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Jerrica Thurman

Director of Marketing & Communications, AACTE

New CCSSO Report Offers Guidance for Building a Diverse and Learner-Ready Teacher Workforce and AACTE’s 2019 Annual Meeting Amplifies This Effort

The Council of Chief State School Officers (CCSSO) released yesterday A Vision and Guidance for a Diverse and Learner-Ready Teacher Workforce, a report that outlines key recommendations state education chiefs, leaders in educator preparation, local education agencies, and others can take to ensure each child in the public school system is taught by a diverse and learner-ready teacher workforce. The report highlights actions for attracting, preparing, placing, supporting, and retaining teachers from diverse ethnic or racial backgrounds and socioeconomic experiences. It identifies specific policy levers state education agencies (SEAs) have authority over that should be activated to achieve the vision of what success can look like for students and teachers as well as highlight distinct responsibilities of SEAs where they have a moral imperative to lead for equity. Additionally, the report appendix references some of the best practices and policy recommendations states have implemented to push this work forward.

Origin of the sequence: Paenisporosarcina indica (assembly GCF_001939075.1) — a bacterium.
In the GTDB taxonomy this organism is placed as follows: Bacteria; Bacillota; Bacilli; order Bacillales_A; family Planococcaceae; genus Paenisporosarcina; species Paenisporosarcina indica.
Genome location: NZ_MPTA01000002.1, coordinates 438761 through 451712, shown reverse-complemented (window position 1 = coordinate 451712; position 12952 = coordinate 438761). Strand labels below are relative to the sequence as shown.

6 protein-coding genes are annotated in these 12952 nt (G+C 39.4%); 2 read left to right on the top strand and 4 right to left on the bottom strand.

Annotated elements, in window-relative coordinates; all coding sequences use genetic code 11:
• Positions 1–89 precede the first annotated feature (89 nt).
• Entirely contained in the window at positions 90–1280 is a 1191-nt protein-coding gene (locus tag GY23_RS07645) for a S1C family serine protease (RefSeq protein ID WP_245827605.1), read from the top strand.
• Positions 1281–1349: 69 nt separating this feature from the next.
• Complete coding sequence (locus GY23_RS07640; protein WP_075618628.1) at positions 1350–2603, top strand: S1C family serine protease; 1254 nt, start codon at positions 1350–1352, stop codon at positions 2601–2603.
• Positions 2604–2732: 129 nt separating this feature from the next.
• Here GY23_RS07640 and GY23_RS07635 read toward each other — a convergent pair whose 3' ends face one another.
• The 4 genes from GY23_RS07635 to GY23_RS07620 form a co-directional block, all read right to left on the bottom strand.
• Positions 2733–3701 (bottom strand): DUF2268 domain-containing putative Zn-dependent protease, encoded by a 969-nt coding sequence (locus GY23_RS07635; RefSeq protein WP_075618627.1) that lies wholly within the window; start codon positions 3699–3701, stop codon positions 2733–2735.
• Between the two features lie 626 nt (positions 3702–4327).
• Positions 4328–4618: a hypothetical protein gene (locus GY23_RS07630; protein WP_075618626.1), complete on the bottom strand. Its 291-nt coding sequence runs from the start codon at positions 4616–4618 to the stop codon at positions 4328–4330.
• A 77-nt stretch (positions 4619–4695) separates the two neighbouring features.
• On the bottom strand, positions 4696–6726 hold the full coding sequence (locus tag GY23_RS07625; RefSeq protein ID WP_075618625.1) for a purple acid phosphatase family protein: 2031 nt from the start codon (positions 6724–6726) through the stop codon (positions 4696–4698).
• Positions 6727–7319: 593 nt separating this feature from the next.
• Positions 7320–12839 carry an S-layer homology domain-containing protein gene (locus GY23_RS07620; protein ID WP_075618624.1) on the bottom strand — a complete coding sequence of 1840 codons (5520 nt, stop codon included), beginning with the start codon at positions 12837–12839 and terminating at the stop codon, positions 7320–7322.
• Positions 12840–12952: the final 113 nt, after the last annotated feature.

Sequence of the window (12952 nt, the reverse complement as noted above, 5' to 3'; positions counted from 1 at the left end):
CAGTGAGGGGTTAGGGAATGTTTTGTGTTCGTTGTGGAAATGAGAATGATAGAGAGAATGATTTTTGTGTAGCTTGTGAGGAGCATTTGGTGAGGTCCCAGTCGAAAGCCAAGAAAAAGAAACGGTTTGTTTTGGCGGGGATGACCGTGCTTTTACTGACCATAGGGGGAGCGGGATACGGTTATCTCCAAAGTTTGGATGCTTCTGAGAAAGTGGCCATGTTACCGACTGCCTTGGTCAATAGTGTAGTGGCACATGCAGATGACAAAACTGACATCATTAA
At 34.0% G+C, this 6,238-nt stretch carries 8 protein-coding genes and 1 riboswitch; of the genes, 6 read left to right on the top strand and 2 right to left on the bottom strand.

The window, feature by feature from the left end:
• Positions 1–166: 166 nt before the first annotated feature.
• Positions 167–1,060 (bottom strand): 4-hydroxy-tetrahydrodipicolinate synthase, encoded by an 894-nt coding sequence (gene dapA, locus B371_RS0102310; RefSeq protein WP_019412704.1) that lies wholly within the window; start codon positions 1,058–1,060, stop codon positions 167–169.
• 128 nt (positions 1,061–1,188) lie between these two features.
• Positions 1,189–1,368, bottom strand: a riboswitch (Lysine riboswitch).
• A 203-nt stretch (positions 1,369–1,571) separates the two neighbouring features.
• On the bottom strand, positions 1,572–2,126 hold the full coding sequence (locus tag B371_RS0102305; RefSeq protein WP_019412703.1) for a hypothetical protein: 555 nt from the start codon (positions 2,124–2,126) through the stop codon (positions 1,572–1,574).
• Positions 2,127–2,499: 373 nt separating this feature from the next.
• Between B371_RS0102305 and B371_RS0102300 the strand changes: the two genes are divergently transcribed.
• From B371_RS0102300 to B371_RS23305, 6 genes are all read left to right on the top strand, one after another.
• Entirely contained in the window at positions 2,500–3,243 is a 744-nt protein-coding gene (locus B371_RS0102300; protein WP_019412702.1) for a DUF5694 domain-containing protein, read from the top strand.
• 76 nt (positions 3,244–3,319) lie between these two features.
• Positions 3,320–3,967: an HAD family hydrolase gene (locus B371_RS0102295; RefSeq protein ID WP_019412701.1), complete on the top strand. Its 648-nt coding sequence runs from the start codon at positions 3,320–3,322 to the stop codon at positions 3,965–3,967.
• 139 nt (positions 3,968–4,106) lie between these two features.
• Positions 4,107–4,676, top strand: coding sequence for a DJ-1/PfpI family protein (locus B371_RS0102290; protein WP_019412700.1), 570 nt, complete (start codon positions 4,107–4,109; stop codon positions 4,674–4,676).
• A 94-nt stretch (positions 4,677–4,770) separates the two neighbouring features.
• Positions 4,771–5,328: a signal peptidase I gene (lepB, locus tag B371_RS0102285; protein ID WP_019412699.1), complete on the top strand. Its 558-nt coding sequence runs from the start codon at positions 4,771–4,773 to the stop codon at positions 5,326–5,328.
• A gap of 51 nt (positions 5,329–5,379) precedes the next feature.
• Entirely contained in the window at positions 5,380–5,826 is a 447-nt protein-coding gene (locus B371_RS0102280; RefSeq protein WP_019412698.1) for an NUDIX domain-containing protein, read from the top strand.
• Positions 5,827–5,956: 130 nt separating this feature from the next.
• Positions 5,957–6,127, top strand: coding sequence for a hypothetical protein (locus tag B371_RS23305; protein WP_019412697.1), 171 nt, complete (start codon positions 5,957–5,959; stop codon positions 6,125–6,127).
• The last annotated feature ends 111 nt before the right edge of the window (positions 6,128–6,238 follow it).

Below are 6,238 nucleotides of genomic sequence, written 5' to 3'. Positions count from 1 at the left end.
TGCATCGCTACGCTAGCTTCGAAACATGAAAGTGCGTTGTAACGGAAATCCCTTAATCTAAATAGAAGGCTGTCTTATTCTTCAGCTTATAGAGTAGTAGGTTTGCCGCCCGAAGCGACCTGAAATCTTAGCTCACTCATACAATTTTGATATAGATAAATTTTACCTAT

Along with state chiefs, AACTE and other national education organizations partnered with CCSSO on its new initiative to diversify the teaching profession through its Diverse and Learner-Ready Teachers (DLRT) Initiative. The collaboration led to the production of the new report—a viable resource for state teams that provide model research- and evidence-based state best practices and policies.

Learning First Alliance Issues Joint Statement on Federal School Safety Commission

AACTE and fellow members of the Learning First Alliance issued a joint statement on December 19, 2018 that emphasizes the Federal School Safety Commission should help schools provide mental health resources to prevent violence. LFA members said the federal government should focus its next steps on resources and training more mental health specialists to ensure safety of students and school staff:

A new federal report misses a high-profile opportunity to bring leadership and resources to social-emotional and mental health needs in K-12 schools, the Learning First Alliance, a coalition of 12 major national education organizations that represents 10 million parents, teachers, administrators, school counselors, specialists, teacher educators, and school board members, stated in response to recommendations by the federal Commission on School Safety, led by U.S. Secretary of Education Betsy DeVos. Simply talking about the need for something to be done without creating the ability for schools to have the tools to reach more students in need avoids a core responsibility.